Viewer 2 - "Did you not see it?!",

Viewer 1 - "No, what was it!",

Viewer 2 - "Shush, you missed it"

Viewer 1 - "What???!"

It's an uncomfortable feeling, realising you may have missed a supernatural event, while everyone around you is puzzling over what they witnessed or heard. It's a neat example of the 'horror imagined in the head' scenario, where the viewer knows that something is present, but the film makers have left few clues to the nature of the beast. I say beast, because I watched one of the early 'Activity' films with friends. During one sequence, the camera zoomed-in on a seemingly inactive area of the screen. We do not know why. Or, I should say, WE didn't seen anything specific, but we all (pretty much) had an idea of what we expected to see. All different. I thought I saw the outline of a man (dull!!!), Patsy thought se saw a 'grey lady' (trad!!!!), but Matt was convinced he was about to see a 7ft tall, bull headed hulk of a thing; a monstrous deamon from the otherworld. That's so much cooler, don't you think? So, personal experience, and fear, is something the ghost cams really play on.

Which brings me on to…

Ghost Watching is coming!

Ghost Watch


It seems unbelievable that I hadn't thought about a dedicated ghost surveillance game before. I've been fascinated by 'locked off cameras', CCTV and nite-vision for… crumbs… forever! In fact, I did play with the idea of a PC game, after Lost Crown. Take the Environmeter set-up, and plonk it down in a series of abandoned places. But, it just didn't seem to get off the ground. If I'm honest, I'm not sure that staring at your PC screen, waiting for something to happen, would that much fun, without a character, like Nigel, to exclaim "There! Definite activity in THAT part of the cottage". But, I was wrong. Having Nigel tell us that we've experienced something seems really silly to me, a few years on. You want to state back "Yeah, no shit Sherlock!". But, a lot of people play full bloodied adventures with a companion, or group, so that bombastic approach makes it more enjoyable, so like a game, as it were, with a central character and narrative. But gadgets, like iPhones, pads, tablets and handhelds are a personal experience. You don't need Nigel to announce the supernature, as you are personally involved, often in an isolated state, whether laying in bed, sitting on the train, or having timeout on the loo. It's a…. argh!! I'm struggling here, to get across my point. Hang on....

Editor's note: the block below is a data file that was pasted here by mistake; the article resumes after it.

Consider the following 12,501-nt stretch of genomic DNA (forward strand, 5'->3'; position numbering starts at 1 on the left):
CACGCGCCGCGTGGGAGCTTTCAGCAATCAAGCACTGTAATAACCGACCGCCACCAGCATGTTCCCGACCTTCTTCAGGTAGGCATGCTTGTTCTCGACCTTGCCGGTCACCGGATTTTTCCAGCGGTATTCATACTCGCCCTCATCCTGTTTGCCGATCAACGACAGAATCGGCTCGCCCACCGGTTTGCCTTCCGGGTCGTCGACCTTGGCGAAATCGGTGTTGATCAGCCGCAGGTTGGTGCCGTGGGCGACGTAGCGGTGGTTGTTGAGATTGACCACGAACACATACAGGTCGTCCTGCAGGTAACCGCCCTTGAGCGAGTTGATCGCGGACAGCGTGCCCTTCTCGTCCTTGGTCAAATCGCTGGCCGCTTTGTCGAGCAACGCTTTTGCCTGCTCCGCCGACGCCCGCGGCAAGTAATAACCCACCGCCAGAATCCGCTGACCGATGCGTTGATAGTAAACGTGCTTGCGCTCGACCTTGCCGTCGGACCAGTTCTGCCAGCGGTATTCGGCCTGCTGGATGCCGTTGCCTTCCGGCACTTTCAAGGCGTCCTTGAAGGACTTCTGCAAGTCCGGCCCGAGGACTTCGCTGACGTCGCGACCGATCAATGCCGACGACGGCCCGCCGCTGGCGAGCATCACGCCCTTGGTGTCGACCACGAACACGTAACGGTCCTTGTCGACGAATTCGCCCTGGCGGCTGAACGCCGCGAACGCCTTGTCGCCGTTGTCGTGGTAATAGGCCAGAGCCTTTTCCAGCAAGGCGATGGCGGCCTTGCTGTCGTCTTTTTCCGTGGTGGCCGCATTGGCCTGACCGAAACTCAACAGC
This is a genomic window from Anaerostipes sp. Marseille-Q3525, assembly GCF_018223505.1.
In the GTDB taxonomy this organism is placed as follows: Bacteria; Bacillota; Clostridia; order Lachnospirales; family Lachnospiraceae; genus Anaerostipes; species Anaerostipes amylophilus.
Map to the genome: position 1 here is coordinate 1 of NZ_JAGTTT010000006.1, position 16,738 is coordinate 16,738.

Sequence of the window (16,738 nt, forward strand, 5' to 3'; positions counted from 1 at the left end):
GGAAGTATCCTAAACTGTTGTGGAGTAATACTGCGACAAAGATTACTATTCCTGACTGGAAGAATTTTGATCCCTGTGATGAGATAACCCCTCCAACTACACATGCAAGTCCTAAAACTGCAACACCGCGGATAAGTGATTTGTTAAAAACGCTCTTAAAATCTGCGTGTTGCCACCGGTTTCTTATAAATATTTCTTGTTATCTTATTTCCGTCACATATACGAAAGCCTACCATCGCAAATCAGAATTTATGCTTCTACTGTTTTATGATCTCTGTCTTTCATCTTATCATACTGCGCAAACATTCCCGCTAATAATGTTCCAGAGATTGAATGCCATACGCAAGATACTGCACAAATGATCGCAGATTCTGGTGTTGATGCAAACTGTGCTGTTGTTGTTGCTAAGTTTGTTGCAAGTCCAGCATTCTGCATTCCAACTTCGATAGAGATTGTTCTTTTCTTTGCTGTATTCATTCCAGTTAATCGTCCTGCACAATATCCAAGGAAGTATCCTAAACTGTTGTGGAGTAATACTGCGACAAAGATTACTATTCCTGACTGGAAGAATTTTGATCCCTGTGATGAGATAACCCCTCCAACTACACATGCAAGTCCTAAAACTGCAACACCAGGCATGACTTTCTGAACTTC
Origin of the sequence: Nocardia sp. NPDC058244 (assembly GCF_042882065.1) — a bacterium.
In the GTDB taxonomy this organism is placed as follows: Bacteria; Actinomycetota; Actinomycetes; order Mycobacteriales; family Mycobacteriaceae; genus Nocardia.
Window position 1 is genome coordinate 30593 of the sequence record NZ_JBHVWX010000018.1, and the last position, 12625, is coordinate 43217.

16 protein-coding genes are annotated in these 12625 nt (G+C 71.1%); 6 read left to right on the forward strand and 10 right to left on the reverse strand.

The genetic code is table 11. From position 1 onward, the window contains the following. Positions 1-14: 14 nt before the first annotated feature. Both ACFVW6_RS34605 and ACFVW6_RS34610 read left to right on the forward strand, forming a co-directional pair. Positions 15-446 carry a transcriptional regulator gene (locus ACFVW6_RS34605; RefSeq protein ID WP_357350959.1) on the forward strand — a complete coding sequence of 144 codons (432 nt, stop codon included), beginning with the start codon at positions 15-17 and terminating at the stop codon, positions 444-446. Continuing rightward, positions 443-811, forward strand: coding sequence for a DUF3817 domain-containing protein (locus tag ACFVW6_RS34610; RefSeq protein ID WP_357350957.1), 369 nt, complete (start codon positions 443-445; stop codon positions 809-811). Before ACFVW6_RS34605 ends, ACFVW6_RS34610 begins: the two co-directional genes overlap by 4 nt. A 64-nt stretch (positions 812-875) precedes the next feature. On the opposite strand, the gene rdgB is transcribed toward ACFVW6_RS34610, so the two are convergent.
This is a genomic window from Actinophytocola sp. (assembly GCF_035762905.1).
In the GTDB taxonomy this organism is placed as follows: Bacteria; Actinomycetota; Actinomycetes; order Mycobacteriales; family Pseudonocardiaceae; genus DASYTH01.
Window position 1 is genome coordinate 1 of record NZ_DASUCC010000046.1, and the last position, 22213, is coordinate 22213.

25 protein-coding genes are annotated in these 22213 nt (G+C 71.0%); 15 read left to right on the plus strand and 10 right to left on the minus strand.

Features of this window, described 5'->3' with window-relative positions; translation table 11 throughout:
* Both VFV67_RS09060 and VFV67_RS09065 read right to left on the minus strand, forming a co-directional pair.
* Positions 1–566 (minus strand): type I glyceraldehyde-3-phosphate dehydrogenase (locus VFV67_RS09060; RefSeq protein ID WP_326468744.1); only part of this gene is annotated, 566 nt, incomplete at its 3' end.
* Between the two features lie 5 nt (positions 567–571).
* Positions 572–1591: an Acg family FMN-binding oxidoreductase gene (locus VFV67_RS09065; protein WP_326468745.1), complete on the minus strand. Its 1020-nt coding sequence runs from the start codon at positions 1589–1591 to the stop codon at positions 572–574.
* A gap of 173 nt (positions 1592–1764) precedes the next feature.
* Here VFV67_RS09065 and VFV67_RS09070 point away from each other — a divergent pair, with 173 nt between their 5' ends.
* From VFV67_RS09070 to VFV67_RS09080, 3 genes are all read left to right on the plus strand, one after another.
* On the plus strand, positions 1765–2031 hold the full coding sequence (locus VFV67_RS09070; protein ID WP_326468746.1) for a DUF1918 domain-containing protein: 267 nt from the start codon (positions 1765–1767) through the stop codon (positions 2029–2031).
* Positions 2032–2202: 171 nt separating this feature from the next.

Yes, that's it! Ghost Watch is an 'intimate experience'. Just you, your senses and a haunted house.

The ghosts, should they show up, are doing so without a script, with no Nigel to tell you what you've seen or heard. So, how does that make a game? Well, the host location, Harwood House, is a great venue. It's got a couple of hundred years history to hide, which you pick a way at, while hunting for paranormal phenomena.

There's something lingering in the pantry of Harwood House.

The O.P.G, (Oxford Paranormal Group), have carried out a brief reconnaissance of the building, stating that it was one of the creepiest they have investigated. A series of cameras and experiments have been set-up in rooms, that they believe, are likely to provide some readings and supernatural events. Later in the year, the second session will be released, then a third - New camera views, new experiments, new phenomena! Eventually, a meatier PC version will add extra material, but it's the intimacy of the handheld that I'm looking to exploit. I love the idea of people watching the cams, as we gradually piece together the history of Harwood. Let's hope it is a history rich with turmoil, tragedy and terror! Otherwise, we'll all get eyestrain waiting for something to happen! 

I'm playing Ghost Watch... will you?

And… have to admit, I'm still working on the title. Ghost Watch is cool, but it needs a little something more, I feel. This is a project that has to grab people on the App store, so it needs to stand out - A font flourish, a play on the shape, a switcheroo of letters to digits. I don't know… it needs something! Partly, I think it would make the title look cool, and I'm also aware there are a couple of uses of the name Ghost Watch already out there. Also, I don't want to tread on Stephan Volk's toes, (the writer of BBC's 'banned' Ghostwatch screenplay from the 90's, in which Blue Peter's Sarah Green was abducted by murderous felines, in a suburban under stairs cupboard!). So, any ideas are welcome.

My favourite, at the moment, is very simple; ghost/watch